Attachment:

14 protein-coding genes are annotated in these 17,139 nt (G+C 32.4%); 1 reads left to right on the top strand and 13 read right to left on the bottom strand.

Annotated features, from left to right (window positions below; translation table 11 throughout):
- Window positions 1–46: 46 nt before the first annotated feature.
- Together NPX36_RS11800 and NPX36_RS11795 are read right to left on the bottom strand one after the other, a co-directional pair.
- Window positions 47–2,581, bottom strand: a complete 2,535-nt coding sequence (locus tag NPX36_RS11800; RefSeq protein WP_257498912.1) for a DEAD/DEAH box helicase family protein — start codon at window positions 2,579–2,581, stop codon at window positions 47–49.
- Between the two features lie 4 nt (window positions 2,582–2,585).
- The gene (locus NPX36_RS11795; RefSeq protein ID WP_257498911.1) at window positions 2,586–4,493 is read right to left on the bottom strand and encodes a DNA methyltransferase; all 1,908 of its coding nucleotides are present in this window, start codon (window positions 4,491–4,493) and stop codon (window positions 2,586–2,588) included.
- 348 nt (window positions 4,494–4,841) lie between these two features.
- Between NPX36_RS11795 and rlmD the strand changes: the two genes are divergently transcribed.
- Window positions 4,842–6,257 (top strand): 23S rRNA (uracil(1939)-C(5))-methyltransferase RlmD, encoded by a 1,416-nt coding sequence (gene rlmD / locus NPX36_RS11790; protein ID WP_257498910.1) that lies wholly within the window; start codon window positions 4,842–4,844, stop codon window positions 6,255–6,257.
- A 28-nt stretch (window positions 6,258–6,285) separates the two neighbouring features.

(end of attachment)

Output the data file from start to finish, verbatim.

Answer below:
14 protein-coding genes are annotated in these 17,139 nt (G+C 32.4%); 1 reads left to right on the top strand and 13 read right to left on the bottom strand.

Annotated features, from left to right (window positions below; translation table 11 throughout):
- Window positions 1–46: 46 nt before the first annotated feature.
- Together NPX36_RS11800 and NPX36_RS11795 are read right to left on the bottom strand one after the other, a co-directional pair.
- Window positions 47–2,581, bottom strand: a complete 2,535-nt coding sequence (locus tag NPX36_RS11800; RefSeq protein WP_257498912.1) for a DEAD/DEAH box helicase family protein — start codon at window positions 2,579–2,581, stop codon at window positions 47–49.
- Between the two features lie 4 nt (window positions 2,582–2,585).
- The gene (locus NPX36_RS11795; RefSeq protein ID WP_257498911.1) at window positions 2,586–4,493 is read right to left on the bottom strand and encodes a DNA methyltransferase; all 1,908 of its coding nucleotides are present in this window, start codon (window positions 4,491–4,493) and stop codon (window positions 2,586–2,588) included.
- 348 nt (window positions 4,494–4,841) lie between these two features.
- Between NPX36_RS11795 and rlmD the strand changes: the two genes are divergently transcribed.
- Window positions 4,842–6,257 (top strand): 23S rRNA (uracil(1939)-C(5))-methyltransferase RlmD, encoded by a 1,416-nt coding sequence (gene rlmD / locus NPX36_RS11790; protein ID WP_257498910.1) that lies wholly within the window; start codon window positions 4,842–4,844, stop codon window positions 6,255–6,257.
- A 28-nt stretch (window positions 6,258–6,285) separates the two neighbouring features.